Treating A Patient With A Solitary Vascular Soft Tissue Mass On The Hallux
What You Should Know About Treating Pyogenic Granulomas
When it comes to pyogenic granulomas, there are several non-surgical treatment modalities, including topical agents, chemical cautery and intralesional injections.
Both topical imiquimod cream and alitretinoin gel (Panretin, Eisai) are reportedly successful topical treatments for pyogenic granuloma.33,34 Chemical cauterization with silver nitrate and topical phenol are treatment options although a recurrence rate of up to 43.5 percent has occurred with cautery treatment.29,35,36 In addition, injectable sclerosing agents, intralesional steroids, intralesional bleomycin and photodynamic therapy with 5-aminolevulinic acid intralesional injection are reportedly successful treatment modalities for pyogenic granuloma and recurrent lesions.37-40 Following a retrospective review of treatment modalities, Lee and colleagues recommended cauterization with silver nitrate as the initial non-surgical treatment for pyogenic granuloma.41
Several surgical options for the treatment of pyogenic granuloma exist. These treatments include shave, punch, curettage and scalpel excision. Researchers have also shown various laser modalities, as well as cryosurgery, to be successful treatment modalities for pyogenic granuloma.42,43 Full-thickness surgical excision has the lowest rate of recurrence at 2.94 percent and is the recommended treatment modality for smaller lesions in non-cosmetically sensitive areas.41
Pyogenic granulomas are commonly occurring, benign skin lesions that are more appropriately called lobular capillary hemangioma. The lesions frequently arise secondary to trauma or pregnancy. The recommended treatment for pyogenic granuloma includes cauterization with silver nitrate and full thickness surgical excision.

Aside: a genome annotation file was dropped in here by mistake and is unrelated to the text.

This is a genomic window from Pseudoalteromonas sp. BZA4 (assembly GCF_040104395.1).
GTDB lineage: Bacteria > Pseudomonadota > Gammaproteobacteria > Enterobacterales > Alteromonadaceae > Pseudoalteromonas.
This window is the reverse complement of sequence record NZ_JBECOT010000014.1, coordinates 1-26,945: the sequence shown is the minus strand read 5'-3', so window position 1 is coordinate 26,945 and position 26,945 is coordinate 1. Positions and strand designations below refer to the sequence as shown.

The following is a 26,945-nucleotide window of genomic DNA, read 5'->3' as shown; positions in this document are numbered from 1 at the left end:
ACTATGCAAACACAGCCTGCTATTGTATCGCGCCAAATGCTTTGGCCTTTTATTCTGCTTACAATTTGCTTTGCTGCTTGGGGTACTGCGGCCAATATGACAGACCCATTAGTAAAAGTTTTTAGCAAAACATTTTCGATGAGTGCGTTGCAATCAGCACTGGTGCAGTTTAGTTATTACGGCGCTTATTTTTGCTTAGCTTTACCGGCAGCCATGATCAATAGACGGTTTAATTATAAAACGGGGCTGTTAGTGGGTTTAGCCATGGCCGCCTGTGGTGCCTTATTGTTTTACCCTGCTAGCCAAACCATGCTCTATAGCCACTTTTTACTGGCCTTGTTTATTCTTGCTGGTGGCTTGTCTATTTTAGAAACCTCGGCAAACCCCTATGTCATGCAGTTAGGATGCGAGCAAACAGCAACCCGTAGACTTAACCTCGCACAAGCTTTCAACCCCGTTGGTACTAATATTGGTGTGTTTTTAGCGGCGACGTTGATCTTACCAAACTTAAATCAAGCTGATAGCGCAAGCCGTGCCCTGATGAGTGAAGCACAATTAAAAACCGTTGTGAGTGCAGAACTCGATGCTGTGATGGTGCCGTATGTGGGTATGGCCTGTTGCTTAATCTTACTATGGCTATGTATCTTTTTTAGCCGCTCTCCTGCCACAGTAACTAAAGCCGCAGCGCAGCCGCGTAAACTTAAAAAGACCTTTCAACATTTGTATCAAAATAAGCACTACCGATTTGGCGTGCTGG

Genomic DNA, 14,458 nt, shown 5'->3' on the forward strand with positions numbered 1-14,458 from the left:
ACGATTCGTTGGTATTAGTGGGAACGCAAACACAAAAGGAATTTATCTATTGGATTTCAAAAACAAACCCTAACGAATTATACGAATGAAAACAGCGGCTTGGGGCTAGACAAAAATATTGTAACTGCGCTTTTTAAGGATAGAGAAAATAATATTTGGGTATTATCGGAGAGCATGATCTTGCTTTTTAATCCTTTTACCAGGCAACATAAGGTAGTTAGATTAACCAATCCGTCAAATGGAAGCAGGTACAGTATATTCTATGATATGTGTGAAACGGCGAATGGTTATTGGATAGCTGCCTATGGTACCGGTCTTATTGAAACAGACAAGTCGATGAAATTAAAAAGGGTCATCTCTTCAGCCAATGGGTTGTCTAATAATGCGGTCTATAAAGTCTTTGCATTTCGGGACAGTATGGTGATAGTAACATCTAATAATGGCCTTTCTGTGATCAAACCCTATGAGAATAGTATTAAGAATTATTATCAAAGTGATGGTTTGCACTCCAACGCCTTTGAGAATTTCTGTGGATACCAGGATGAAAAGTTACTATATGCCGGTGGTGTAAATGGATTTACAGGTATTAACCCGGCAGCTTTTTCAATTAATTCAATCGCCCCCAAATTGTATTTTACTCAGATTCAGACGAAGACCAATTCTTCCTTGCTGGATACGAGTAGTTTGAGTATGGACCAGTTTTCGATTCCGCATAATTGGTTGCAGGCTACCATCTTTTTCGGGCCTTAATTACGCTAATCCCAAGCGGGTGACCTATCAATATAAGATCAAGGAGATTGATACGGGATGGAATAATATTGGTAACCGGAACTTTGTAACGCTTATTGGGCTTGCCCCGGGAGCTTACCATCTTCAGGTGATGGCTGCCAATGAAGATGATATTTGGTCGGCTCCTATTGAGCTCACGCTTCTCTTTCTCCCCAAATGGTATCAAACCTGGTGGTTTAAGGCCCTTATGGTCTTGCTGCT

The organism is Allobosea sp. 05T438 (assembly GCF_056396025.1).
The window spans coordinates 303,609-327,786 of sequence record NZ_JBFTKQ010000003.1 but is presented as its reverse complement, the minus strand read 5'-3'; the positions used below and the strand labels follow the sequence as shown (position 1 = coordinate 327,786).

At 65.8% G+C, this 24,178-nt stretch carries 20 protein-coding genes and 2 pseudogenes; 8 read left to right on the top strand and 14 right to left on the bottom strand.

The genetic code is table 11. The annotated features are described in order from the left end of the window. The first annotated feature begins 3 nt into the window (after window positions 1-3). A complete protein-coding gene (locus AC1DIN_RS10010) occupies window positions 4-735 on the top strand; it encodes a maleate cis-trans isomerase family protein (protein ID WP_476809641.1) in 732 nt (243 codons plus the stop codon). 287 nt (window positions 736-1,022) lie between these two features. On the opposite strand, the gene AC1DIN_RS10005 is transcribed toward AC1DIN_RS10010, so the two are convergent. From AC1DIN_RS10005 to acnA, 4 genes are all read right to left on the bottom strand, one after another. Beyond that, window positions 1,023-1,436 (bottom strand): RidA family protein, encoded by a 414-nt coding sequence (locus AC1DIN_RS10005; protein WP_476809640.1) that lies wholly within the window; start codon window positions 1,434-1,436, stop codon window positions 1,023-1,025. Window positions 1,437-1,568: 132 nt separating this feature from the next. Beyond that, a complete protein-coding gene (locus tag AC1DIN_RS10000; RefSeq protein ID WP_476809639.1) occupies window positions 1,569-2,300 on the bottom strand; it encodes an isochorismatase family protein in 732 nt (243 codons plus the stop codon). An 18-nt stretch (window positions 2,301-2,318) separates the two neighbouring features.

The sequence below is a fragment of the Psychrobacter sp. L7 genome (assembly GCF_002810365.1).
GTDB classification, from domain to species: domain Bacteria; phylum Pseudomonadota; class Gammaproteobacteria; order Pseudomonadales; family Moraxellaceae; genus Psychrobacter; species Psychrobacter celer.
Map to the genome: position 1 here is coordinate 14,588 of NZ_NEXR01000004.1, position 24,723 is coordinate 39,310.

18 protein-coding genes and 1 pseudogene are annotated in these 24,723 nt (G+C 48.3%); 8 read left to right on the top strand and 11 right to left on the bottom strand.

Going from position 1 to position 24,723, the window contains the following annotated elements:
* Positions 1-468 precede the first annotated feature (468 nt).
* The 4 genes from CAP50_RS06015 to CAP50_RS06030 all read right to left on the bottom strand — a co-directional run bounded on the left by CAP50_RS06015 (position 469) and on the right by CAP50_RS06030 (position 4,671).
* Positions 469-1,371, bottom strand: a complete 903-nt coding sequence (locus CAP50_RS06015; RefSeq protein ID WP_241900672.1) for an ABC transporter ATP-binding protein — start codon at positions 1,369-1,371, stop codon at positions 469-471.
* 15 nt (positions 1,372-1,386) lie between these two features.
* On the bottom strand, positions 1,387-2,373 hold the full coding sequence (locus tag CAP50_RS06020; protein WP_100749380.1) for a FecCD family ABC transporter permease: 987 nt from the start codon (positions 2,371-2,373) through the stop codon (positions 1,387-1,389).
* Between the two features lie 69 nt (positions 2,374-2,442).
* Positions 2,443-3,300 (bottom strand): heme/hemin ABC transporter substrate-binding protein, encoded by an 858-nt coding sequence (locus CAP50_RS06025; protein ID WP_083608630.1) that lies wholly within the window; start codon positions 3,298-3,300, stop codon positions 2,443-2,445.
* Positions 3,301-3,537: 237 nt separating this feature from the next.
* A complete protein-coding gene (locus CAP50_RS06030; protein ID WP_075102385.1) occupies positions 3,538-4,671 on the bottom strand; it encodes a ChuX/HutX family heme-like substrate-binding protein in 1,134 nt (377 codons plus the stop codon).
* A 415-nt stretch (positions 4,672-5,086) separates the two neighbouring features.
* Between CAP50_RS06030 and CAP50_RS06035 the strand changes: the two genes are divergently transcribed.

Dr. Hoffman is in private practice in Boulder, Colo.
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9. Pierson JC, Tam CC. Dermatologic manifestations of pyogenic granuloma (lobular capillary hemangioma). Medscape. Available at http://emedicine.medscape.com/article/1084701 . Published Feb. 27, 2014. Accessed April 2, 2014.
10. Hemady N. Growing plantar lesion following trauma. Am Fam Physician. 2006;74(7):1173-1174.
11. Cheah S, DeKoven J. Pyogenic granuloma complicating pulsed-dye laser therapy for cherry angioma. Australas J Dermatol. 2009;50(2):141-3.
12. Liu S, Yang C, Xu S, et al. Pyogenic granuloma arising as a complication of 595 nm tunable pulsed dye laser treatment of port-wine stains: report of four cases. Dermatol Surg. 2010;36(8):1341-3.
13. Campbell JP, Grekin RC, Ellis CN, et al. Retinoid therapy is associated with excess granulation tissue responses. J Am Acad Dermatol. 1983;9(5):708-13.
14. Badri T, Hawilo AM, Benmously R, et al. Acitretin-induced pyogenic granuloma. Acta Dermatovenerol Alp Panonica Adriat. 2011;20(4):217-218.